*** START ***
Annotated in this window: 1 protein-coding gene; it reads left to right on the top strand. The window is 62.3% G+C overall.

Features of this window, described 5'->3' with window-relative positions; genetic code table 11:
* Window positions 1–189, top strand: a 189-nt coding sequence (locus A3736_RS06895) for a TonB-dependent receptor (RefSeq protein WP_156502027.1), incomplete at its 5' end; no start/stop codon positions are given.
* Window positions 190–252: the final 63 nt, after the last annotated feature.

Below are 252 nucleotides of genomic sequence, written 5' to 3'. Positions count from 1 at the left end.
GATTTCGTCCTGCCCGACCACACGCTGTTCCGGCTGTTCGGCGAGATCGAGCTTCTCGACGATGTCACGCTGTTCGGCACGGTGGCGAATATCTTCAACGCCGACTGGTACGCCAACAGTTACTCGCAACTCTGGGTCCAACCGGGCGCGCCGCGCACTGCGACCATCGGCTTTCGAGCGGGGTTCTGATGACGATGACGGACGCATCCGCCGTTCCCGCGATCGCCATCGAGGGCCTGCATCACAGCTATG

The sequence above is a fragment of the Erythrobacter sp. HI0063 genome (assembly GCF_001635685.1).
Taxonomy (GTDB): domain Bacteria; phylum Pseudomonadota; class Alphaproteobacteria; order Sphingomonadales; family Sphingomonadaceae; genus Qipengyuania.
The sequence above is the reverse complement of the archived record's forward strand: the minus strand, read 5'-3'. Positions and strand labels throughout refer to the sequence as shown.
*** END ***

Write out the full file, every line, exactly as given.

Annotated in this window: 1 protein-coding gene; it reads left to right on the top strand. The window is 62.3% G+C overall.

Features of this window, described 5'->3' with window-relative positions; genetic code table 11:
* Window positions 1–189, top strand: a 189-nt coding sequence (locus A3736_RS06895) for a TonB-dependent receptor (RefSeq protein WP_156502027.1), incomplete at its 5' end; no start/stop codon positions are given.
* Window positions 190–252: the final 63 nt, after the last annotated feature.

Below are 252 nucleotides of genomic sequence, written 5' to 3'. Positions count from 1 at the left end.
GATTTCGTCCTGCCCGACCACACGCTGTTCCGGCTGTTCGGCGAGATCGAGCTTCTCGACGATGTCACGCTGTTCGGCACGGTGGCGAATATCTTCAACGCCGACTGGTACGCCAACAGTTACTCGCAACTCTGGGTCCAACCGGGCGCGCCGCGCACTGCGACCATCGGCTTTCGAGCGGGGTTCTGATGACGATGACGGACGCATCCGCCGTTCCCGCGATCGCCATCGAGGGCCTGCATCACAGCTATG

The sequence above is a fragment of the Erythrobacter sp. HI0063 genome (assembly GCF_001635685.1).
Taxonomy (GTDB): domain Bacteria; phylum Pseudomonadota; class Alphaproteobacteria; order Sphingomonadales; family Sphingomonadaceae; genus Qipengyuania.
The sequence above is the reverse complement of the archived record's forward strand: the minus strand, read 5'-3'. Positions and strand labels throughout refer to the sequence as shown.